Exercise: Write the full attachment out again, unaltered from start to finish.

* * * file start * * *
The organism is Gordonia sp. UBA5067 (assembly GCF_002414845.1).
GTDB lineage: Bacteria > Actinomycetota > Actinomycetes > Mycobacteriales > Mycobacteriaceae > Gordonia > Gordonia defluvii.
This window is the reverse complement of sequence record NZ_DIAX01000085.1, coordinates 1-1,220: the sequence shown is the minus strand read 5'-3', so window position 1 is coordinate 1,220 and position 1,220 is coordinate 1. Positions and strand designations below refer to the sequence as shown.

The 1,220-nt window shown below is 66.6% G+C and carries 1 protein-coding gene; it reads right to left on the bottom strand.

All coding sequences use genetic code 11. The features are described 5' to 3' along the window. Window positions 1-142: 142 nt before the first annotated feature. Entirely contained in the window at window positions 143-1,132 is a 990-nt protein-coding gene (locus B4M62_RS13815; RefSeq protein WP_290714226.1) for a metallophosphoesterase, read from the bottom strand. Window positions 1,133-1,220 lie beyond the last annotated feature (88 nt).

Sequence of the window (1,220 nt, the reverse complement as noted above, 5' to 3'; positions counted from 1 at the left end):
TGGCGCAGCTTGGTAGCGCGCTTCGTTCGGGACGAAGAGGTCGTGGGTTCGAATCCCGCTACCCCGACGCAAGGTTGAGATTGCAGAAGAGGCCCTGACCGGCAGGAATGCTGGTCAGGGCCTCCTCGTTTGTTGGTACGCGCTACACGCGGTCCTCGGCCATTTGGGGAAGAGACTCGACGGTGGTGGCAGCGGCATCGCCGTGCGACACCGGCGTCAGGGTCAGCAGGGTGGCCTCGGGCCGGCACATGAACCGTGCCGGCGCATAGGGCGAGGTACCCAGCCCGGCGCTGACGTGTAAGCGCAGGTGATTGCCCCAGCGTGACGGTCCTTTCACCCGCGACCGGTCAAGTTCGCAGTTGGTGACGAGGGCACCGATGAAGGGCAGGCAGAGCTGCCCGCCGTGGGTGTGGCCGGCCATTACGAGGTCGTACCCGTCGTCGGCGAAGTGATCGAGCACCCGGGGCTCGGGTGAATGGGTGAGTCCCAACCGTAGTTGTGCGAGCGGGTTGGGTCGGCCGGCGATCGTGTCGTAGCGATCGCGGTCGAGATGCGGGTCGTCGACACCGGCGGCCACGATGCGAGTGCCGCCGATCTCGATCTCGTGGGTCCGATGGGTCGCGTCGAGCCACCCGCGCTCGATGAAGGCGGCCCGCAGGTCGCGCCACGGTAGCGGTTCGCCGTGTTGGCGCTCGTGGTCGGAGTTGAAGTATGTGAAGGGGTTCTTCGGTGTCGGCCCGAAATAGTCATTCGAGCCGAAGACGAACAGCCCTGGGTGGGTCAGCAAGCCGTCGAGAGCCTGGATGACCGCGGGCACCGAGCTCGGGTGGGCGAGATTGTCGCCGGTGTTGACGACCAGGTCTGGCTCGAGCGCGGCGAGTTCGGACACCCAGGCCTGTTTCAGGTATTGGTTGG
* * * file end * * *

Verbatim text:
The organism is Gordonia sp. UBA5067 (assembly GCF_002414845.1).
GTDB lineage: Bacteria > Actinomycetota > Actinomycetes > Mycobacteriales > Mycobacteriaceae > Gordonia > Gordonia defluvii.
This window is the reverse complement of sequence record NZ_DIAX01000085.1, coordinates 1-1,220: the sequence shown is the minus strand read 5'-3', so window position 1 is coordinate 1,220 and position 1,220 is coordinate 1. Positions and strand designations below refer to the sequence as shown.

The 1,220-nt window shown below is 66.6% G+C and carries 1 protein-coding gene; it reads right to left on the bottom strand.

All coding sequences use genetic code 11. The features are described 5' to 3' along the window. Window positions 1-142: 142 nt before the first annotated feature. Entirely contained in the window at window positions 143-1,132 is a 990-nt protein-coding gene (locus B4M62_RS13815; RefSeq protein WP_290714226.1) for a metallophosphoesterase, read from the bottom strand. Window positions 1,133-1,220 lie beyond the last annotated feature (88 nt).

Sequence of the window (1,220 nt, the reverse complement as noted above, 5' to 3'; positions counted from 1 at the left end):
TGGCGCAGCTTGGTAGCGCGCTTCGTTCGGGACGAAGAGGTCGTGGGTTCGAATCCCGCTACCCCGACGCAAGGTTGAGATTGCAGAAGAGGCCCTGACCGGCAGGAATGCTGGTCAGGGCCTCCTCGTTTGTTGGTACGCGCTACACGCGGTCCTCGGCCATTTGGGGAAGAGACTCGACGGTGGTGGCAGCGGCATCGCCGTGCGACACCGGCGTCAGGGTCAGCAGGGTGGCCTCGGGCCGGCACATGAACCGTGCCGGCGCATAGGGCGAGGTACCCAGCCCGGCGCTGACGTGTAAGCGCAGGTGATTGCCCCAGCGTGACGGTCCTTTCACCCGCGACCGGTCAAGTTCGCAGTTGGTGACGAGGGCACCGATGAAGGGCAGGCAGAGCTGCCCGCCGTGGGTGTGGCCGGCCATTACGAGGTCGTACCCGTCGTCGGCGAAGTGATCGAGCACCCGGGGCTCGGGTGAATGGGTGAGTCCCAACCGTAGTTGTGCGAGCGGGTTGGGTCGGCCGGCGATCGTGTCGTAGCGATCGCGGTCGAGATGCGGGTCGTCGACACCGGCGGCCACGATGCGAGTGCCGCCGATCTCGATCTCGTGGGTCCGATGGGTCGCGTCGAGCCACCCGCGCTCGATGAAGGCGGCCCGCAGGTCGCGCCACGGTAGCGGTTCGCCGTGTTGGCGCTCGTGGTCGGAGTTGAAGTATGTGAAGGGGTTCTTCGGTGTCGGCCCGAAATAGTCATTCGAGCCGAAGACGAACAGCCCTGGGTGGGTCAGCAAGCCGTCGAGAGCCTGGATGACCGCGGGCACCGAGCTCGGGTGGGCGAGATTGTCGCCGGTGTTGACGACCAGGTCTGGCTCGAGCGCGGCGAGTTCGGACACCCAGGCCTGTTTCAGGTATTGGTTGG